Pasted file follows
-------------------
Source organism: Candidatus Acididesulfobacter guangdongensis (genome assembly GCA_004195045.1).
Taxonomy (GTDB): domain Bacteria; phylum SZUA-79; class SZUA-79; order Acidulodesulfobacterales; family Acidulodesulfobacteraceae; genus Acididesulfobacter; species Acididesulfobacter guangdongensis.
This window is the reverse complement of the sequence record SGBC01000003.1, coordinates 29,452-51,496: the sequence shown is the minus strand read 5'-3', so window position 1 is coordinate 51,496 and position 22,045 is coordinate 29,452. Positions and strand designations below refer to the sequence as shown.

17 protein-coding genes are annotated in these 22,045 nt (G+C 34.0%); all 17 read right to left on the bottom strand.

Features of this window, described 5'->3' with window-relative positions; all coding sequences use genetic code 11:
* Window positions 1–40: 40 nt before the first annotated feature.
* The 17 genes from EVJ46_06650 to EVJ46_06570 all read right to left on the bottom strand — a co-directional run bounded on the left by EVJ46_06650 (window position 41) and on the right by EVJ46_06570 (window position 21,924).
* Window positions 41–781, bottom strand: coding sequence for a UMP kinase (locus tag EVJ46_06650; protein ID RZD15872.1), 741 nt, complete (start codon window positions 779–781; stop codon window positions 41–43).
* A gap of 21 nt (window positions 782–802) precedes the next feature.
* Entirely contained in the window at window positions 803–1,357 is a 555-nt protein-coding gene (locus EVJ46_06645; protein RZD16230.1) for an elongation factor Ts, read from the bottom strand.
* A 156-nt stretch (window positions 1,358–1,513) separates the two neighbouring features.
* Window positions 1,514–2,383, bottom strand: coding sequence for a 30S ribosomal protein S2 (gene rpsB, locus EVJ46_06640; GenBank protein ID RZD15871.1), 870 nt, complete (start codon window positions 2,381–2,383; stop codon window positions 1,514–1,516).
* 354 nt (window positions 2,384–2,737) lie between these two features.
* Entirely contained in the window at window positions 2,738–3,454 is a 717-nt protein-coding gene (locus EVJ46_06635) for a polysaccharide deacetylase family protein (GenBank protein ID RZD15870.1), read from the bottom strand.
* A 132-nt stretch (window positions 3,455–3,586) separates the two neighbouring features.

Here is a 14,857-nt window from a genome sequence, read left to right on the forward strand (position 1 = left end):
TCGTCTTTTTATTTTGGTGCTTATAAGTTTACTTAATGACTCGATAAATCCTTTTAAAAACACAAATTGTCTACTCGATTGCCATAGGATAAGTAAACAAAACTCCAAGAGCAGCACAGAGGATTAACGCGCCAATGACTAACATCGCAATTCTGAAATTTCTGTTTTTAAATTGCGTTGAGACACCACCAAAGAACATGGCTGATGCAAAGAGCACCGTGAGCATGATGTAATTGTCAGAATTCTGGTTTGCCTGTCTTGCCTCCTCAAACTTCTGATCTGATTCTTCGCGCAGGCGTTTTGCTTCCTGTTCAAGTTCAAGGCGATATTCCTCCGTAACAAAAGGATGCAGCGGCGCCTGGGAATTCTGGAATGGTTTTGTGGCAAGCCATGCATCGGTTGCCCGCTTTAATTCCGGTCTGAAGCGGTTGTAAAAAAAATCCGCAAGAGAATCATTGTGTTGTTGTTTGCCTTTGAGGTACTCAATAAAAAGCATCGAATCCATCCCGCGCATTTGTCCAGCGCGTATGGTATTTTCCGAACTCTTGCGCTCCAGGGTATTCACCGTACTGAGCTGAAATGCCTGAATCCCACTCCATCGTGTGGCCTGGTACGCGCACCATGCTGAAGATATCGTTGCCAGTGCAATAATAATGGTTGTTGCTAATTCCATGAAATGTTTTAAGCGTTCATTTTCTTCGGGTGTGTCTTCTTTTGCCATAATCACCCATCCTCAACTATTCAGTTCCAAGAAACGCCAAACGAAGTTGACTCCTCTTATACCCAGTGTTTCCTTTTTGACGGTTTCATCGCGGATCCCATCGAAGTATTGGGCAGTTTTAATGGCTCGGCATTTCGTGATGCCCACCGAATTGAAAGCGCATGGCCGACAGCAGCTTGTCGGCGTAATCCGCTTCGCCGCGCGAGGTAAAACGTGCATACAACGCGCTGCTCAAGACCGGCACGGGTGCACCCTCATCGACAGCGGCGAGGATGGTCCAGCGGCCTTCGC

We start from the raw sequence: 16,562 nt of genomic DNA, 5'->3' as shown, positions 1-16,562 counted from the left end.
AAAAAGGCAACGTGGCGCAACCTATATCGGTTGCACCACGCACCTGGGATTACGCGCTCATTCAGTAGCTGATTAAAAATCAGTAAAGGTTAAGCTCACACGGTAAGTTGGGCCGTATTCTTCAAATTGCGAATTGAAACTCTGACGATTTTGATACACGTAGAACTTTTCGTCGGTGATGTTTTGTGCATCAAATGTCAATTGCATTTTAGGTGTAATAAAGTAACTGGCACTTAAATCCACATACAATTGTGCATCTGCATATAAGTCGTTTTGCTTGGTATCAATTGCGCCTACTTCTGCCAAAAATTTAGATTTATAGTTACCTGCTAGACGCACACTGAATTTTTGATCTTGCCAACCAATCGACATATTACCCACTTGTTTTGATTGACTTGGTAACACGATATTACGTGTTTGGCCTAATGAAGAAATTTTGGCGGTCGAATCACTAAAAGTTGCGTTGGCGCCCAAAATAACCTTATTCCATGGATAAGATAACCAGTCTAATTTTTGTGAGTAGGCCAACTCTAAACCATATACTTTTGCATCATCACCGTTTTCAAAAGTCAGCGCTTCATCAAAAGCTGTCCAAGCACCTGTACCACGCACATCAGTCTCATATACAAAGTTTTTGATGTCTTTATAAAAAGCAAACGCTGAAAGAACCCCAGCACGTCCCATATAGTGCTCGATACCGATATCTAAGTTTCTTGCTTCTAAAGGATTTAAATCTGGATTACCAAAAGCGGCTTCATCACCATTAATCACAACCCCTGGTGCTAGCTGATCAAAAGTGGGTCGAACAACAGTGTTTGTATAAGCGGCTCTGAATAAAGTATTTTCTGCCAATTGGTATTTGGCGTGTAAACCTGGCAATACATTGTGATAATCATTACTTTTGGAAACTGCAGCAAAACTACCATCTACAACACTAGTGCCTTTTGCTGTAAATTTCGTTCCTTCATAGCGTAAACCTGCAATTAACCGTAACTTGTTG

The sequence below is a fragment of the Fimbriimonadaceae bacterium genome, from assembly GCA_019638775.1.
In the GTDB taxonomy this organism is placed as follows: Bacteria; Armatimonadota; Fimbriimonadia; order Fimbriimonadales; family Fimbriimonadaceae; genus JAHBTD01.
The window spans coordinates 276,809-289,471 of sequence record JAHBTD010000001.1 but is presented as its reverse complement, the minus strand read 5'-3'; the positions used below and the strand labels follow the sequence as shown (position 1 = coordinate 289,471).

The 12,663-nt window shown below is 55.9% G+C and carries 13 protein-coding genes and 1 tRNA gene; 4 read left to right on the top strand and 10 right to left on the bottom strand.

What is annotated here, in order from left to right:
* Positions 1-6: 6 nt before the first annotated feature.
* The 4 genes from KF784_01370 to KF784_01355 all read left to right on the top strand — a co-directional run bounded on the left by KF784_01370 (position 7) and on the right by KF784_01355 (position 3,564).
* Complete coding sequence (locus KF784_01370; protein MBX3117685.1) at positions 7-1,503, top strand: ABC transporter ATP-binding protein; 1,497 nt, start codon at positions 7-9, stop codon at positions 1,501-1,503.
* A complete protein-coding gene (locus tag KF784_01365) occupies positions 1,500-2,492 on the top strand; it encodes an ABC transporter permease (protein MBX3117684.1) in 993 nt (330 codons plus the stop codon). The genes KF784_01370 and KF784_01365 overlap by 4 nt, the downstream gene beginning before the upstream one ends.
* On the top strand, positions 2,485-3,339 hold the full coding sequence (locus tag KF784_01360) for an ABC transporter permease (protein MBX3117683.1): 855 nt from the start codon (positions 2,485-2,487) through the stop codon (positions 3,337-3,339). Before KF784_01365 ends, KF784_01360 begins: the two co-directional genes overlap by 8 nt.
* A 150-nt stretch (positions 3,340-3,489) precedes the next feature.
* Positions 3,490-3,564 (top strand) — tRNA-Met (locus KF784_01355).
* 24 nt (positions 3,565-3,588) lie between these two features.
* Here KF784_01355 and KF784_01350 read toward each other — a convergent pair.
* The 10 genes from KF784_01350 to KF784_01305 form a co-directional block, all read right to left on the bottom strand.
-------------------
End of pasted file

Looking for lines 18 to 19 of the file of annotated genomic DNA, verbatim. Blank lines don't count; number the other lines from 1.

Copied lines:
We start from the raw sequence: 16,562 nt of genomic DNA, 5'->3' as shown, positions 1-16,562 counted from the left end.
AAAAAGGCAACGTGGCGCAACCTATATCGGTTGCACCACGCACCTGGGATTACGCGCTCATTCAGTAGCTGATTAAAAATCAGTAAAGGTTAAGCTCACACGGTAAGTTGGGCCGTATTCTTCAAATTGCGAATTGAAACTCTGACGATTTTGATACACGTAGAACTTTTCGTCGGTGATGTTTTGTGCATCAAATGTCAATTGCATTTTAGGTGTAATAAAGTAACTGGCACTTAAATCCACATACAATTGTGCATCTGCATATAAGTCGTTTTGCTTGGTATCAATTGCGCCTACTTCTGCCAAAAATTTAGATTTATAGTTACCTGCTAGACGCACACTGAATTTTTGATCTTGCCAACCAATCGACATATTACCCACTTGTTTTGATTGACTTGGTAACACGATATTACGTGTTTGGCCTAATGAAGAAATTTTGGCGGTCGAATCACTAAAAGTTGCGTTGGCGCCCAAAATAACCTTATTCCATGGATAAGATAACCAGTCTAATTTTTGTGAGTAGGCCAACTCTAAACCATATACTTTTGCATCATCACCGTTTTCAAAAGTCAGCGCTTCATCAAAAGCTGTCCAAGCACCTGTACCACGCACATCAGTCTCATATACAAAGTTTTTGATGTCTTTATAAAAAGCAAACGCTGAAAGAACCCCAGCACGTCCCATATAGTGCTCGATACCGATATCTAAGTTTCTTGCTTCTAAAGGATTTAAATCTGGATTACCAAAAGCGGCTTCATCACCATTAATCACAACCCCTGGTGCTAGCTGATCAAAAGTGGGTCGAACAACAGTGTTTGTATAAGCGGCTCTGAATAAAGTATTTTCTGCCAATTGGTATTTGGCGTGTAAACCTGGCAATACATTGTGATAATCATTACTTTTGGAAACTGCAGCAAAACTACCATCTACAACACTAGTGCCTTTTGCTGTAAATTTCGTTCCTTCATAGCGTAAACCTGCAATTAACCGTAACTTGTTG